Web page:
The historic Ramadan cannon announcing the breaking of the fast in Egypt was fired for the first time in nearly 30 years at sunset on Tuesday. The last time the cannon was fired was in 1992.
The tradition is said to have started at the iconic Citadel of Salah Al-Din Al-Ayubi in Cairo, from where Tuesday's cannon shot was fired. Although there are competing accounts it is widely believed to have started in 1460 when the Mamluk Sultan Sayf Al-Din Khushqadam is said to have fired a cannon to test it after receiving it as a gift.
The cannon was restored by the Ministry of Tourism and Antiquities in line with the government's plans to develop historic sites.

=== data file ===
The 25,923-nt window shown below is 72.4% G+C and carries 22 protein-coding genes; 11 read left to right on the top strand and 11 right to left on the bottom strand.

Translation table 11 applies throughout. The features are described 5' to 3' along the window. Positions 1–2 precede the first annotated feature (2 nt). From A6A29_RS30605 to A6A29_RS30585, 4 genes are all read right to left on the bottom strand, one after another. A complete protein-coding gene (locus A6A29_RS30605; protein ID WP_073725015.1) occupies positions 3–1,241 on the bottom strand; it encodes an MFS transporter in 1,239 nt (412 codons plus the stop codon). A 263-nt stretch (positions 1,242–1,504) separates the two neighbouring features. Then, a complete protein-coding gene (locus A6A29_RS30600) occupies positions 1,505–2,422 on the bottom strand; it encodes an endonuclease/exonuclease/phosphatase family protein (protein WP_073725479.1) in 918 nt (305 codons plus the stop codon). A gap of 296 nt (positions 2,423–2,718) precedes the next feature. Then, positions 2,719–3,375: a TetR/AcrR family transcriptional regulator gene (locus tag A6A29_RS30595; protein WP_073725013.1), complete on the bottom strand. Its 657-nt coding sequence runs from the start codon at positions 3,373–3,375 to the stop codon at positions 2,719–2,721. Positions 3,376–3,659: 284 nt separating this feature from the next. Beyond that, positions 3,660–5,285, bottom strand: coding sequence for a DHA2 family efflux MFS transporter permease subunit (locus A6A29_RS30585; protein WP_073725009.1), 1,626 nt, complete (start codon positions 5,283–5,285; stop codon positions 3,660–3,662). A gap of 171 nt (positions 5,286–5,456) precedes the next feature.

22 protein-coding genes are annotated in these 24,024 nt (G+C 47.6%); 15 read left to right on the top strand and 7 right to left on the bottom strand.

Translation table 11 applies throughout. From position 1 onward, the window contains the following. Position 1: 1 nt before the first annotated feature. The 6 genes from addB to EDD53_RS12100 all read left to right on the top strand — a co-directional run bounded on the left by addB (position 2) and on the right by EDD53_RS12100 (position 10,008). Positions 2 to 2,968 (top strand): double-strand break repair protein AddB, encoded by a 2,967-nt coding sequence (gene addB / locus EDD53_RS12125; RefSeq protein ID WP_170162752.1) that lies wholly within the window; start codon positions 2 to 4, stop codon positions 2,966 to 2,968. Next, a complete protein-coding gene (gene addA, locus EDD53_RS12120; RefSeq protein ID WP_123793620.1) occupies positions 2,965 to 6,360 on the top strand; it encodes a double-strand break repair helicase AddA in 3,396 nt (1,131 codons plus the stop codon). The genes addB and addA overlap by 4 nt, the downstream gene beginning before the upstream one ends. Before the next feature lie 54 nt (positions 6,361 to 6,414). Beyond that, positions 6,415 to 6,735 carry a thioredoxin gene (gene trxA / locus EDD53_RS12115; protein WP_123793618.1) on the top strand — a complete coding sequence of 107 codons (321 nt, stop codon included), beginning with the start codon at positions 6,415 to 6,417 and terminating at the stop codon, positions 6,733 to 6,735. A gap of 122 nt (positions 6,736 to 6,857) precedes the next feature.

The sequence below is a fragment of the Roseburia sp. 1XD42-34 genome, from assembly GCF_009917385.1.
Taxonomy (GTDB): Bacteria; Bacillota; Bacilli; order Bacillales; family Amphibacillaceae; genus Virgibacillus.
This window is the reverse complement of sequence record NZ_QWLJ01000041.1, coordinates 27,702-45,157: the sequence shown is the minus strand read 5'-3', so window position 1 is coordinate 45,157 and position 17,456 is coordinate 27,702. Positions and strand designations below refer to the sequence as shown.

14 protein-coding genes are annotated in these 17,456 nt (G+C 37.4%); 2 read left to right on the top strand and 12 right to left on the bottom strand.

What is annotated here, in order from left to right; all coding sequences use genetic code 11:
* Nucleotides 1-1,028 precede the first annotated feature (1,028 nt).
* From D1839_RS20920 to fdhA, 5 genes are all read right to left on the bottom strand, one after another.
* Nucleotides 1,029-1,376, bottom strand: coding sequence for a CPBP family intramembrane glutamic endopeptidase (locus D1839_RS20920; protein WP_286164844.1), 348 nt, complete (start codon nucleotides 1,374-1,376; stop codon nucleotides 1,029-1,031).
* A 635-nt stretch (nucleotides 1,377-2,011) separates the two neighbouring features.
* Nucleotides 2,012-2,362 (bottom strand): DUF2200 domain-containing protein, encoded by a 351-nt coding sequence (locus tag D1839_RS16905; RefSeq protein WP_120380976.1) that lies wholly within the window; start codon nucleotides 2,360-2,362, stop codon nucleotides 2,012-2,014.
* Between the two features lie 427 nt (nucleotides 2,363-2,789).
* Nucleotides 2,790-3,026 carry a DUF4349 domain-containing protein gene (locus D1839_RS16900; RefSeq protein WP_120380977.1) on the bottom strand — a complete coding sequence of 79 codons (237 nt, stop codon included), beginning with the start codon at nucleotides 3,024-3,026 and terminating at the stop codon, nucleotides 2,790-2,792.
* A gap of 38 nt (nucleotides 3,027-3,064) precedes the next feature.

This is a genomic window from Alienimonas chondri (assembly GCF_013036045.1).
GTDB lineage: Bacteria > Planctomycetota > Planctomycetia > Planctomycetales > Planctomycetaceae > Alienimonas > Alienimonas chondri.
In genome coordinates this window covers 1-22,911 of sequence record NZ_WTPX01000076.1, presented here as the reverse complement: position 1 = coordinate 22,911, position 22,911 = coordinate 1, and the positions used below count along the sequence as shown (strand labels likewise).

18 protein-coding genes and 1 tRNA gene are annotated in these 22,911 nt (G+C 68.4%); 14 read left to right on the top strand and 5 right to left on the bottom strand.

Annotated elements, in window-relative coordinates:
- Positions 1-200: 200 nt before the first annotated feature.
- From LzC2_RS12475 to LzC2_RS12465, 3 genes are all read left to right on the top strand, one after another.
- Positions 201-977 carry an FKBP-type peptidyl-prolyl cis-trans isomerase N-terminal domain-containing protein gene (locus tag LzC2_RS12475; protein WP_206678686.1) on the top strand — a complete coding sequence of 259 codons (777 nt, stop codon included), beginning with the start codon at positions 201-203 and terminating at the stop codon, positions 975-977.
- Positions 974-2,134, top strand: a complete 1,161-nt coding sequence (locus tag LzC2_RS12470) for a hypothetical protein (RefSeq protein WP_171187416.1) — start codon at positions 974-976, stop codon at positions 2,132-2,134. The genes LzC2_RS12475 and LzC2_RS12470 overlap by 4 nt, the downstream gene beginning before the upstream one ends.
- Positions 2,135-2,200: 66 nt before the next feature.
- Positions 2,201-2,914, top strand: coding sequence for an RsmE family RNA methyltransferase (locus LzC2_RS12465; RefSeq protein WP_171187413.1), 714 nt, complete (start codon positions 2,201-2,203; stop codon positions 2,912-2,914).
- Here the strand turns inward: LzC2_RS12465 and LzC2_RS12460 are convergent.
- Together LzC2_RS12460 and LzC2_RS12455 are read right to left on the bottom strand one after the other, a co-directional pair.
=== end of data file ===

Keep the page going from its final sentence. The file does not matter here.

After 30-year hiatus, Ramadan cannon fires again from Citadel of Salah al-Din al-Ayyubi in Egypt
— Egypt Today Magazine (@EgyptTodayMag) April 14, 2021
Al-Ahram reported Professor Eman Zidan, Assistant of Tourism and Antiquities for the Development of Museums and Archaeological Sites, as saying that the cannon will be fired throughout the month to keep the heritage of the castle alive. They will also make use of modern technology with a laser beam near the cannon aimed across the evening sky.
Such a tradition has since found its way into other Muslim countries during Ramadan, including the UAE, Saudi Arabia, Egypt, Bangladesh, and Kuwait. The fasting month of Ramadan commenced on Tuesday or Wednesday, depending on the sighting of the new moon.